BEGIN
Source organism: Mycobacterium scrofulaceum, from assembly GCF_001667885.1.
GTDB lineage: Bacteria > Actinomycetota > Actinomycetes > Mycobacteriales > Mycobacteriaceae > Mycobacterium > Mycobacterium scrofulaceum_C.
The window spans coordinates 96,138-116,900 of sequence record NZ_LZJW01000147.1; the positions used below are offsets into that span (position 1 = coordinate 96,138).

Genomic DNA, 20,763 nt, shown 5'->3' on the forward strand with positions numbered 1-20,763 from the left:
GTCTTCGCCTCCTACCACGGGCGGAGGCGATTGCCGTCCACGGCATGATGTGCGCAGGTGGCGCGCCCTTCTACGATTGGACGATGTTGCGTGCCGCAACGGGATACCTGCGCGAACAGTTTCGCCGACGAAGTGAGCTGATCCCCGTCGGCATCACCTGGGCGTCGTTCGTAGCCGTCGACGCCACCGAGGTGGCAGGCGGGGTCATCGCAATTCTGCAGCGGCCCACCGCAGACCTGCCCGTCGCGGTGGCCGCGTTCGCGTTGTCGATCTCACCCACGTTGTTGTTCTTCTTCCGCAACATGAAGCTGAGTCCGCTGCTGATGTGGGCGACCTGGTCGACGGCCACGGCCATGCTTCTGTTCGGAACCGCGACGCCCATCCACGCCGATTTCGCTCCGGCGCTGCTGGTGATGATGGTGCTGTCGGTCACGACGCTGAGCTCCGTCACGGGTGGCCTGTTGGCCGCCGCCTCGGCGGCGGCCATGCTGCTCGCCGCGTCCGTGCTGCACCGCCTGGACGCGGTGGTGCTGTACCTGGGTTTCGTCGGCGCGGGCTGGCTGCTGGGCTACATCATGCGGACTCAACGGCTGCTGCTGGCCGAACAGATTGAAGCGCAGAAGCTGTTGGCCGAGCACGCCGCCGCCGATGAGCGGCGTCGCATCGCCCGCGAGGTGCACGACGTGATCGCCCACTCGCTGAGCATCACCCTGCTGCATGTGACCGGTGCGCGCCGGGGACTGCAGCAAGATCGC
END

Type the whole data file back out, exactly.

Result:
Source organism: Mycobacterium scrofulaceum, from assembly GCF_001667885.1.
GTDB lineage: Bacteria > Actinomycetota > Actinomycetes > Mycobacteriales > Mycobacteriaceae > Mycobacterium > Mycobacterium scrofulaceum_C.
The window spans coordinates 96,138-116,900 of sequence record NZ_LZJW01000147.1; the positions used below are offsets into that span (position 1 = coordinate 96,138).

Genomic DNA, 20,763 nt, shown 5'->3' on the forward strand with positions numbered 1-20,763 from the left:
GTCTTCGCCTCCTACCACGGGCGGAGGCGATTGCCGTCCACGGCATGATGTGCGCAGGTGGCGCGCCCTTCTACGATTGGACGATGTTGCGTGCCGCAACGGGATACCTGCGCGAACAGTTTCGCCGACGAAGTGAGCTGATCCCCGTCGGCATCACCTGGGCGTCGTTCGTAGCCGTCGACGCCACCGAGGTGGCAGGCGGGGTCATCGCAATTCTGCAGCGGCCCACCGCAGACCTGCCCGTCGCGGTGGCCGCGTTCGCGTTGTCGATCTCACCCACGTTGTTGTTCTTCTTCCGCAACATGAAGCTGAGTCCGCTGCTGATGTGGGCGACCTGGTCGACGGCCACGGCCATGCTTCTGTTCGGAACCGCGACGCCCATCCACGCCGATTTCGCTCCGGCGCTGCTGGTGATGATGGTGCTGTCGGTCACGACGCTGAGCTCCGTCACGGGTGGCCTGTTGGCCGCCGCCTCGGCGGCGGCCATGCTGCTCGCCGCGTCCGTGCTGCACCGCCTGGACGCGGTGGTGCTGTACCTGGGTTTCGTCGGCGCGGGCTGGCTGCTGGGCTACATCATGCGGACTCAACGGCTGCTGCTGGCCGAACAGATTGAAGCGCAGAAGCTGTTGGCCGAGCACGCCGCCGCCGATGAGCGGCGTCGCATCGCCCGCGAGGTGCACGACGTGATCGCCCACTCGCTGAGCATCACCCTGCTGCATGTGACCGGTGCGCGCCGGGGACTGCAGCAAGATCGC